Saturday we had birthday celebration #32 for Doah. As usual, we all crowded into our local Pizza Factory, and they were ready for us with lots of pizza, drinks, and an open tab. It was a bit sad, though, because our priest, who has not been with us for several months now (see the sad, frustrating story here -- almost over, though, because the diocese has now established his innocence), was missing for the first time in four years. The mood, nonetheless, was festive and raucous. Everyone in the place knew that Doah was having a party, and he himself acted as master of ceremonies.
Did I think to take pictures? Nope! I had to have been quite dense about it all because I had my iPhone with me and was showing pictures from the past on it to everyone there. Oh, well, I will leave it to everyone's imagination to picture how it all went down.
Donnie ordered a cake from a local bakery. I think he must have been hungry because he showed up with a gigantic box. I asked him how many it would serve, and he said 60. Needless to say, after feeding all the party-goers, all the pizza makers, and all the other customers who wanted a piece of cake, we had quite a bit of leftover. Everyone took some cake home, and we still had leftovers. So, I will take a pan of cake over to the parish office later today. Someone has to help us devour all this icing-covered chocolate!
As we were sitting in the car after all the festivities had ended, getting ready to pull out of the parking lot, Noelle commented, "Do you think it would be a good idea to take the leftover cake off the hood of the car before we leave?" Ah, yeah! Really good idea!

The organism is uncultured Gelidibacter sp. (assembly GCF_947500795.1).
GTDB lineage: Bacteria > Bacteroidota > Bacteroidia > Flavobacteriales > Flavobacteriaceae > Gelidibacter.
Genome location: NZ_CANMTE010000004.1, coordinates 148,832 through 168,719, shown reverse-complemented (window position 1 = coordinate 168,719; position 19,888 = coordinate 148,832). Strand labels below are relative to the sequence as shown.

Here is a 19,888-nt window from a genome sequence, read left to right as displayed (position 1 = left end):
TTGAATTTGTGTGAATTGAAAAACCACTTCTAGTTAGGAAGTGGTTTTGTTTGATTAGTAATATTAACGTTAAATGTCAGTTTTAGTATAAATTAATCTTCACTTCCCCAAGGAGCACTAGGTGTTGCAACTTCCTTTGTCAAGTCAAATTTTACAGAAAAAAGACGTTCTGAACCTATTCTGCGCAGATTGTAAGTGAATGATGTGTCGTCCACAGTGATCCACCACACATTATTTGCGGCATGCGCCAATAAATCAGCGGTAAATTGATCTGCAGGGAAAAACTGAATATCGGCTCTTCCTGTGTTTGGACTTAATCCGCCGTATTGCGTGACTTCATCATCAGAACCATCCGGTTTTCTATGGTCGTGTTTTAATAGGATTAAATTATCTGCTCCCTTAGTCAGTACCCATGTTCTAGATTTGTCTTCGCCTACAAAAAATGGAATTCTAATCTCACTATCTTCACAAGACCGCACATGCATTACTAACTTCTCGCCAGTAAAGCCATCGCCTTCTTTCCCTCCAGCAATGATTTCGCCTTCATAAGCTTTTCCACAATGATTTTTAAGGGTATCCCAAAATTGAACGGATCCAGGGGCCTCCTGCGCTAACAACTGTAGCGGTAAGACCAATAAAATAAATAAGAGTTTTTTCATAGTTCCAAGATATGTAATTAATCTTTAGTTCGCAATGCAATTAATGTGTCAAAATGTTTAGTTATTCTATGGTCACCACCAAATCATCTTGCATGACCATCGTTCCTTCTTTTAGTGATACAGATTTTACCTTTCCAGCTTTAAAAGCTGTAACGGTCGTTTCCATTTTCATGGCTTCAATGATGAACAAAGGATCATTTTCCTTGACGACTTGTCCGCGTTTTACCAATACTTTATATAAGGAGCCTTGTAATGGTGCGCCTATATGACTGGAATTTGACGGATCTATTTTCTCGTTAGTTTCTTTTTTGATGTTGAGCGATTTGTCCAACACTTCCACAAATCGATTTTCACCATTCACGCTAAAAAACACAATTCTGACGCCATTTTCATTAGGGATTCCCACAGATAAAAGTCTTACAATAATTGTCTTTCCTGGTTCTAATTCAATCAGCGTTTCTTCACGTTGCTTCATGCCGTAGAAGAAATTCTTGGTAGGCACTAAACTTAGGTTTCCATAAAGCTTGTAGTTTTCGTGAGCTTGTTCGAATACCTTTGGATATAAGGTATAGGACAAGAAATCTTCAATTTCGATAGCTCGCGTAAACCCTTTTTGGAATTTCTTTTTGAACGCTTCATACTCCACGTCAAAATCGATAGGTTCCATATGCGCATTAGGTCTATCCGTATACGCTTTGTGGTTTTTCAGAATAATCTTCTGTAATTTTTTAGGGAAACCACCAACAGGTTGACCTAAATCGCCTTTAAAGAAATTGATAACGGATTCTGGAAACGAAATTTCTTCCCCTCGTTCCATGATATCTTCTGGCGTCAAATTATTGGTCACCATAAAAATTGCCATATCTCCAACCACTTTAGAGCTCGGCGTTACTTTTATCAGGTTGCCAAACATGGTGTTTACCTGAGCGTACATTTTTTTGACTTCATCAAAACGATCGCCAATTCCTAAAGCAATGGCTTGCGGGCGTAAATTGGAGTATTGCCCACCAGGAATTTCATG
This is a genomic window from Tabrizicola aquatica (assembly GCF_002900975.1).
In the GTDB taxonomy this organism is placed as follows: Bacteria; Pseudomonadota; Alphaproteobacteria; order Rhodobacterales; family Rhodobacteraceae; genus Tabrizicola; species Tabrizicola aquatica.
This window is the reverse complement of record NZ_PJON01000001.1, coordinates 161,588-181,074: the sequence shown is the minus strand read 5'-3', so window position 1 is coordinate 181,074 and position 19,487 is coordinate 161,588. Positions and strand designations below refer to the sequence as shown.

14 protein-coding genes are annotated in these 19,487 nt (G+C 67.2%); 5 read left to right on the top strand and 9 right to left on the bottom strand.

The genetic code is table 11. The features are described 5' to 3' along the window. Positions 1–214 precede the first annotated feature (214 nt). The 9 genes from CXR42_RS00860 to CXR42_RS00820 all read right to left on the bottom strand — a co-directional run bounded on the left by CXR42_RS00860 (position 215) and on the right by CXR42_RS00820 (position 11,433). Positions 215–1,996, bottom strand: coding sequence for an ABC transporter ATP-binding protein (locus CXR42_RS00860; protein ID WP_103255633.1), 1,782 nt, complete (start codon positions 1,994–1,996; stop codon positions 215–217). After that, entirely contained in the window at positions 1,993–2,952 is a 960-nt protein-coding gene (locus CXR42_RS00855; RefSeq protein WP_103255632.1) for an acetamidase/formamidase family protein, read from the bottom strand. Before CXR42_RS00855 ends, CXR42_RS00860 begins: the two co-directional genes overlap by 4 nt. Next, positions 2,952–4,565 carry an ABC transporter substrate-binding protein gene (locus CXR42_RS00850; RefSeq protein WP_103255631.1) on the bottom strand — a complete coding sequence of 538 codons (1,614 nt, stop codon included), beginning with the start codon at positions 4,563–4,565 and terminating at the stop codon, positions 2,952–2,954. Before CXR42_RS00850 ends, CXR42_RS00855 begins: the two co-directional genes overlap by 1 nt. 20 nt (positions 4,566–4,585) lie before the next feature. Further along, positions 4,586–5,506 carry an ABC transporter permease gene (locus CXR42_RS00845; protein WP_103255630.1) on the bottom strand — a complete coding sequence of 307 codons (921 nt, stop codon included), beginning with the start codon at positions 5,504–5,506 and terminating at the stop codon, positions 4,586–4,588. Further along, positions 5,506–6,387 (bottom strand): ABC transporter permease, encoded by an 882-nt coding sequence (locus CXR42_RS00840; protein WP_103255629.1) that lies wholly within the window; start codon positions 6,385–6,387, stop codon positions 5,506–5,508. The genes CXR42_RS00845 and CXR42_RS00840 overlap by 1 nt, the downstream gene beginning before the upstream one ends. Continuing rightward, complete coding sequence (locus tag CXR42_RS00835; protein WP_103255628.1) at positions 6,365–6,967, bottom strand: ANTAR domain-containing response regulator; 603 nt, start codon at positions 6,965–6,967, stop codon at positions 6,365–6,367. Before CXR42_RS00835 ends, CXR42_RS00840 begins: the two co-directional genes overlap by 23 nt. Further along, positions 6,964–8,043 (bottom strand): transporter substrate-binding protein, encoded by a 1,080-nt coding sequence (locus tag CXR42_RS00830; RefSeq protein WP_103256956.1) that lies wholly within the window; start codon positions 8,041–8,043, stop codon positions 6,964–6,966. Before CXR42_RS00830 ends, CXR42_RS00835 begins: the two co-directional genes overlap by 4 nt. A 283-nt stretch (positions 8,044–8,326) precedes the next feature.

Shades of Arlington cookies! Many years ago, when Professor Lizzie was a high school student, I made some cookies for a band booster fundraiser for Washington-Lee High School in Arlington, Virginia. (I believe they were edible although I have grave doubts as to whether they were tasty, considering the reputation of the cook.) I wrapped them in saran wrap, and we all dashed to the car for the short ride to the high school. That morning everyone waved at us along the way -- it was a real friendly morning. When we got to the high school parking lot, though, we found out that it was not actually a friendly morning, just a matter of kind folks trying to get our attention as we dashed from intersection to intersection, hoping that we would realize that they were pointing out the plate of saran-wrapped cookies, bouncing along with us on the roof of the car.